Russia’s central bank has seen its assets frozen and Russian gold may be unsaleable. I believe Putin’s “ace in the hole” was supposed to be Russia’s $630 billion in currency reserves. But Putin did not realize the rest of the world had the will to trigger the mother of all financial weapons: freezing Russia’s central bank assets.
Russian oil and gas may soon not be able to flow at all with Western oil majors fleeing. One of the most remarkable events of the past few days was BP, a United Kingdom-based oil major, deciding to simply dump its 20% stake in Rosneft, a Russian oil firm. The cash cost to BP could be as high as $25 billion. But the cost to the Russian oil and gas sector should be much higher because Russia does not have state-of-the art extraction technology. It relies on Western expertise. 
Our Current Focus
Our ongoing focus at CTA Wealth is on controlling the things that we can control and monitoring those things that are out of our control as closely as possible.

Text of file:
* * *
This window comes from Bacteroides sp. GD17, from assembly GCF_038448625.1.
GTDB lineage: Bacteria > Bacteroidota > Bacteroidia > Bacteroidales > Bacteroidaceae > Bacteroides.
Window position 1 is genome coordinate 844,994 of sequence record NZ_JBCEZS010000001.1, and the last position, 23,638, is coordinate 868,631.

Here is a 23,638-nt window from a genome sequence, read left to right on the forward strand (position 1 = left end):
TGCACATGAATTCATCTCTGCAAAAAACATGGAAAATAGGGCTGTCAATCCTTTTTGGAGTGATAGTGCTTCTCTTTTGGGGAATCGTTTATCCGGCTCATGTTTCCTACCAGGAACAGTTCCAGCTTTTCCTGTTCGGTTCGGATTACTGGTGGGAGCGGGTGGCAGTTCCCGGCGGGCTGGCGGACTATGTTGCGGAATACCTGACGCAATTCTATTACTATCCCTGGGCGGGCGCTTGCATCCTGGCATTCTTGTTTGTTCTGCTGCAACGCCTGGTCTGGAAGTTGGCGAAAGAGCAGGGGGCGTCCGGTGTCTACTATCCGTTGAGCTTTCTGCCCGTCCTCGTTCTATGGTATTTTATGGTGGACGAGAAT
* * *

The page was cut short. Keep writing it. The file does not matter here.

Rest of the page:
During the past week, we have consulted with clients preparing to retire. We have talked with families about education planning. We have addressed cash-flow planning and the amount of emergency cash they should have on hand. We have addressed the need to update estate planning documents. We have addressed income tax planning questions. We have reviewed investment planning and risk management goals and objectives. We talked to a client who was just diagnosed with cancer and a widow after we learned her husband died over the weekend. The list actually goes on and on.
Over the past week we have done what we have done for over 40 years…we have been there for you and your family. Our continued focus is on helping you, our friends and clients, address your most important questions, concerns and challenges.
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 Wall Street Journal. February 28, 2022.
 Wall Street Journal March 1, 2022 and Ibid 1.
 TradeSmith Decoder. February 28, 2022.
 Ibid 3 and following.
 Ibid 4 and above.